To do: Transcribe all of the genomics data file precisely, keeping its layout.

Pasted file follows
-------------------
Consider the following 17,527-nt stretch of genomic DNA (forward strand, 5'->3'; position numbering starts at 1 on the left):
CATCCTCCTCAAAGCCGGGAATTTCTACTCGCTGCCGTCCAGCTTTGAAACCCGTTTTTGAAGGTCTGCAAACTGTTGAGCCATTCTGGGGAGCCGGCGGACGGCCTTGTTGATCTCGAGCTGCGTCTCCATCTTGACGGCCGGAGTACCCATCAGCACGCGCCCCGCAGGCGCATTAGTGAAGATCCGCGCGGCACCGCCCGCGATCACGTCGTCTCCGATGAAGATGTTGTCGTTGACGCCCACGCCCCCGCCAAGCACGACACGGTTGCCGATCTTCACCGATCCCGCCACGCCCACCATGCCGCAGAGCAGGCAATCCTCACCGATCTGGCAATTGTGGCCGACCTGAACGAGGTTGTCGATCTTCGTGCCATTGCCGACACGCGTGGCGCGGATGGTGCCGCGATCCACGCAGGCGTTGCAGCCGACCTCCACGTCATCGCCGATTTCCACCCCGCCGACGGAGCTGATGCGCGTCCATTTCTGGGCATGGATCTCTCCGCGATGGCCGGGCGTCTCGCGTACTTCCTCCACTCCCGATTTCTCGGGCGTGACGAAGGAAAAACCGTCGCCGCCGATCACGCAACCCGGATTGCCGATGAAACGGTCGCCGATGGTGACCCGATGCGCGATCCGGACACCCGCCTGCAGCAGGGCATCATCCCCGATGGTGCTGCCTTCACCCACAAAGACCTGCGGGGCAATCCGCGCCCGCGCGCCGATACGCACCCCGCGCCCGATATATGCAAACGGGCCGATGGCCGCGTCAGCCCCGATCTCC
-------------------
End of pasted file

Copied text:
Consider the following 17,527-nt stretch of genomic DNA (forward strand, 5'->3'; position numbering starts at 1 on the left):
CATCCTCCTCAAAGCCGGGAATTTCTACTCGCTGCCGTCCAGCTTTGAAACCCGTTTTTGAAGGTCTGCAAACTGTTGAGCCATTCTGGGGAGCCGGCGGACGGCCTTGTTGATCTCGAGCTGCGTCTCCATCTTGACGGCCGGAGTACCCATCAGCACGCGCCCCGCAGGCGCATTAGTGAAGATCCGCGCGGCACCGCCCGCGATCACGTCGTCTCCGATGAAGATGTTGTCGTTGACGCCCACGCCCCCGCCAAGCACGACACGGTTGCCGATCTTCACCGATCCCGCCACGCCCACCATGCCGCAGAGCAGGCAATCCTCACCGATCTGGCAATTGTGGCCGACCTGAACGAGGTTGTCGATCTTCGTGCCATTGCCGACACGCGTGGCGCGGATGGTGCCGCGATCCACGCAGGCGTTGCAGCCGACCTCCACGTCATCGCCGATTTCCACCCCGCCGACGGAGCTGATGCGCGTCCATTTCTGGGCATGGATCTCTCCGCGATGGCCGGGCGTCTCGCGTACTTCCTCCACTCCCGATTTCTCGGGCGTGACGAAGGAAAAACCGTCGCCGCCGATCACGCAACCCGGATTGCCGATGAAACGGTCGCCGATGGTGACCCGATGCGCGATCCGGACACCCGCCTGCAGCAGGGCATCATCCCCGATGGTGCTGCCTTCACCCACAAAGACCTGCGGGGCAATCCGCGCCCGCGCGCCGATACGCACCCCGCGCCCGATATATGCAAACGGGCCGATGGCCGCGTCAGCCCCGATCTCC